But, as a fact, men have almost always suffered under new tyrannies; under tyrannies that had been public liberties hardly twenty years before. …There is no fear that a modern king will attempt to override the constitution; it is more likely that he will ignore the constitution and work behind its back; he will take no advantage of his kingly power; it is more likely that he will take advantage of his kingly powerlessness, of the fact that he is free from criticism and publicity.
And in this, Chesterton saw, once again, the wisdom found in Christianity: men were always backsliders; human virtue, left unguarded, would always rot; vigilance was always necessary. It is only Christianity that has the right to question the power of the powerful, the well-nurtured and well-bred.
If more money will make the poor better, then who among us can be better than the rich – for having the most money of all? Only Christianity offers an answer to this question: even the rich are backsliders. The danger is not man’s environment; the danger is in man – every man.
The rich cannot pass as easily as a camel through the eye of the needle. In this, Christ offered that the rich might be the least trustworthy of all. We cannot rely on the possibility that a rich man cannot be bribed; instead, we are faced with the reality that he has been bribed already. Being dependent on the luxuries of life, he is a corrupt man: spiritually, politically, and financially.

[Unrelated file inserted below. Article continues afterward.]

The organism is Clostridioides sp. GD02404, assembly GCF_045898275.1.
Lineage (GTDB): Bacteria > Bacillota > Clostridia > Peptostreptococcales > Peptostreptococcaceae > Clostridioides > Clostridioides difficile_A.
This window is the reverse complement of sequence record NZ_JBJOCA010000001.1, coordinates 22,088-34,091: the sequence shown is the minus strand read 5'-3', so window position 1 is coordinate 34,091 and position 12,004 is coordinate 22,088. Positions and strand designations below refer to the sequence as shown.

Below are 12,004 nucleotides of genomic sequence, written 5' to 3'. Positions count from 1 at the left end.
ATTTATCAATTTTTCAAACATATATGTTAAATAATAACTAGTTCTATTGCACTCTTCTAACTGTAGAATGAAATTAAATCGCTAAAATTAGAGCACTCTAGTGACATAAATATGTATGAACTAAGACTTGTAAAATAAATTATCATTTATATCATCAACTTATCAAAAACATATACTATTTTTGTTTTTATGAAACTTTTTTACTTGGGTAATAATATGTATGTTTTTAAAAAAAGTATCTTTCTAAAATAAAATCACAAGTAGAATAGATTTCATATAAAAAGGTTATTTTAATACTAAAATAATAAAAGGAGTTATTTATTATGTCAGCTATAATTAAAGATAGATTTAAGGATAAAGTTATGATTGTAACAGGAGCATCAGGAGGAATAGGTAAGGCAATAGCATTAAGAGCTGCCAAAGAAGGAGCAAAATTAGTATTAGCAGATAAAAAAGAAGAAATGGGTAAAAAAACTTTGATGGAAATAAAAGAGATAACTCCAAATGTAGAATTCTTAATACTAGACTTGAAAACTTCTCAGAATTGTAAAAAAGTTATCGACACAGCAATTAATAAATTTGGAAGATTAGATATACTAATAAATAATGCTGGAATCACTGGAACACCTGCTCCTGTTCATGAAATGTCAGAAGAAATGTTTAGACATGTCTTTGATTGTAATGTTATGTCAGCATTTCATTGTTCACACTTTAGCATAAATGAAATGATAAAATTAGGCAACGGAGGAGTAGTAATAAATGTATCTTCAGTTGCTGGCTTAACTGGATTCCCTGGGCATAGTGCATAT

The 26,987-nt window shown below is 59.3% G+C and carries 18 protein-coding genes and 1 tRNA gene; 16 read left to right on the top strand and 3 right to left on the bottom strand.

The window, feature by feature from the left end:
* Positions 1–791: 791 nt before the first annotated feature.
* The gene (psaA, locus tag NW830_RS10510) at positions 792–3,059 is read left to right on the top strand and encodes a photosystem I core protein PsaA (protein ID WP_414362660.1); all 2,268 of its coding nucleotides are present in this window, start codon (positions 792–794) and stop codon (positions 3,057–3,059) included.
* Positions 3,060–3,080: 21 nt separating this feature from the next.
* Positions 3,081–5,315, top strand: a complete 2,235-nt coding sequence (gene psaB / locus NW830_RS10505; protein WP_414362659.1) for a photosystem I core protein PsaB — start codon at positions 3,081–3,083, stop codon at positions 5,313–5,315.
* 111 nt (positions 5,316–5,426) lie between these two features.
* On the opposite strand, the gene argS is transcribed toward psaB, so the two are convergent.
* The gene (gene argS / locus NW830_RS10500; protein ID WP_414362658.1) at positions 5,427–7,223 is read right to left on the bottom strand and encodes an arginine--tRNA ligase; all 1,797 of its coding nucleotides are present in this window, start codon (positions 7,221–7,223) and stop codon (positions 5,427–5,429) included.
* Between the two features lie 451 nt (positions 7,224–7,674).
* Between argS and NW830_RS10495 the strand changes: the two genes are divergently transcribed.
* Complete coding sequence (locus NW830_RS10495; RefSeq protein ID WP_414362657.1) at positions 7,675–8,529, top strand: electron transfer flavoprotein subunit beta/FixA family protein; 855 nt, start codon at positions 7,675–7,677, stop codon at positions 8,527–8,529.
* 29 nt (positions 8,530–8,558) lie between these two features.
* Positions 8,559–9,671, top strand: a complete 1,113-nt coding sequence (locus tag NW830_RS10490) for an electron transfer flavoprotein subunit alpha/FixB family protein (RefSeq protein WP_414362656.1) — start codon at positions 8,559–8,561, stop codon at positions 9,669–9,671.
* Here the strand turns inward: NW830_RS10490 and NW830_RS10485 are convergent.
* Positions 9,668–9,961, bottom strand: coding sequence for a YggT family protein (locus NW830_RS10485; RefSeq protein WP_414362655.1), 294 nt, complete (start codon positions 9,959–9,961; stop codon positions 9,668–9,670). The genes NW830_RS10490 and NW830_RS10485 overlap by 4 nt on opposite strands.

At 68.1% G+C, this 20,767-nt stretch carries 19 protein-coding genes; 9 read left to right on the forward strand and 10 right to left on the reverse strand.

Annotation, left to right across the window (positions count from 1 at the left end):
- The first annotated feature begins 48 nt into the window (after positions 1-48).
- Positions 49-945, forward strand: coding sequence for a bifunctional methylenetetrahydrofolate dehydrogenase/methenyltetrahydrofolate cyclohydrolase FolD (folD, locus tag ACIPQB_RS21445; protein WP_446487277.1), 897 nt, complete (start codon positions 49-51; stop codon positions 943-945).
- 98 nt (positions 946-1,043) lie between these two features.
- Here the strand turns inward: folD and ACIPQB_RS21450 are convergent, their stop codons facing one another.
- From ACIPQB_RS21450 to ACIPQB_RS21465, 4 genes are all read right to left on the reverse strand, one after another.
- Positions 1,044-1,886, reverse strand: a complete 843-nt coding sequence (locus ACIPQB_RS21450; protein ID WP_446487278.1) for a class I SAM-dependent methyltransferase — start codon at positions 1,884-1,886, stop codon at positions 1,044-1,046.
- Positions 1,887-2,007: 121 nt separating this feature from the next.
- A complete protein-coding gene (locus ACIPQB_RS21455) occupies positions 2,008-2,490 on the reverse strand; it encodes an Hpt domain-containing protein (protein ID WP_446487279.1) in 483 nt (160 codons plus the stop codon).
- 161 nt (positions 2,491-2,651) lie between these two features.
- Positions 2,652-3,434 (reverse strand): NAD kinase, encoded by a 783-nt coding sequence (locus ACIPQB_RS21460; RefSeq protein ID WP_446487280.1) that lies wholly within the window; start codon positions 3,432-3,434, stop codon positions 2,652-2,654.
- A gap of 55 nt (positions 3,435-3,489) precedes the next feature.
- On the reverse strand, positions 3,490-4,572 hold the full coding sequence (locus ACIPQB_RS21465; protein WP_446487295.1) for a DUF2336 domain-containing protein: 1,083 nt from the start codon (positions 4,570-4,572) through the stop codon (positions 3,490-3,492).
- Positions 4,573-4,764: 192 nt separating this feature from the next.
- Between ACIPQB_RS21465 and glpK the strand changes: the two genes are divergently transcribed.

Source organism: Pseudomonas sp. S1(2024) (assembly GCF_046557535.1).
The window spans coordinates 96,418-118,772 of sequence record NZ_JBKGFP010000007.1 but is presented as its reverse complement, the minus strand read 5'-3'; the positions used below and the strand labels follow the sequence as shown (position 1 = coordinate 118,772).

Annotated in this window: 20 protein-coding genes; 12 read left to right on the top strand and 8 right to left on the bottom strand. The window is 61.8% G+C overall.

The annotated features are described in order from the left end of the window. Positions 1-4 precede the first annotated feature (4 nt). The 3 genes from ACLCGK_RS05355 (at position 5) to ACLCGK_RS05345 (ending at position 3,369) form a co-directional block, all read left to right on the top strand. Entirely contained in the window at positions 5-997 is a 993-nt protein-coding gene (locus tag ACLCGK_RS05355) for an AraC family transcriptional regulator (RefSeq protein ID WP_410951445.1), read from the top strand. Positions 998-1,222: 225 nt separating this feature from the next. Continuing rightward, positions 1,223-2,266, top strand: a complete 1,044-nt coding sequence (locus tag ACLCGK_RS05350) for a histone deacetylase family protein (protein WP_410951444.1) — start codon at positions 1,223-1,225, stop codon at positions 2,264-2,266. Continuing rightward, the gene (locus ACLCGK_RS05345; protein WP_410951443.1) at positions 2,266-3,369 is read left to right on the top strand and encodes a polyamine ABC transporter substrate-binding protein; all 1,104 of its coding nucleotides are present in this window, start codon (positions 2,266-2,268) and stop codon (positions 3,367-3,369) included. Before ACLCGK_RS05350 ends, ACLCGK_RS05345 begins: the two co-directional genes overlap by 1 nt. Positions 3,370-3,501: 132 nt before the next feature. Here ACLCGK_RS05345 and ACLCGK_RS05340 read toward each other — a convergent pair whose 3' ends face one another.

It was only in Christian Europe where the rich man was not seen as a better man; both rich and poor are made in the image of God, neither more sacred. A duke could be damned just the same as his serf.
When the ordinary opponents of Socialism talk about impossibilities and alterations in human nature they always miss an important distinction. In modern ideal conceptions of society there are some desires that are possibly not attainable: but there are some desires that are not desirable.
It is not merely the means that are important, the means that must be guarded. There are some ends that are not at all desirable – in fact, are quite harmful. Discovering proper ends is even more important and deserves far more defense than safeguarding the means. Means cannot be safeguarded if ends are set free.
That all men should live in equally beautiful houses is a dream that may or may not be attained. But that all men should live in the same beautiful house is not a dream at all; it is a nightmare.
And this leads Chesterton to his ideal for utopia:
I could never conceive or tolerate any Utopia which did not leave to me the liberty for which I chiefly care, the liberty to bind myself.
Chesterton would bind himself to this fixed objective, this fixed end. This must be done in order to achieve liberty. It is a liberty toward a proper end. And for this, I return to Alexandr Solzhenitsyn:
A society which is based on the letter of the law and never reaches any higher is taking very scarce advantage of the high level of human possibilities.
Is there a higher liberty than the liberty to achieve the highest level of human possibilities? Is such an achievement possible if one’s objective is ever-changing, never fixed? Can anything be achieved in such a state?
The answers to these questions keep bringing me back to natural law.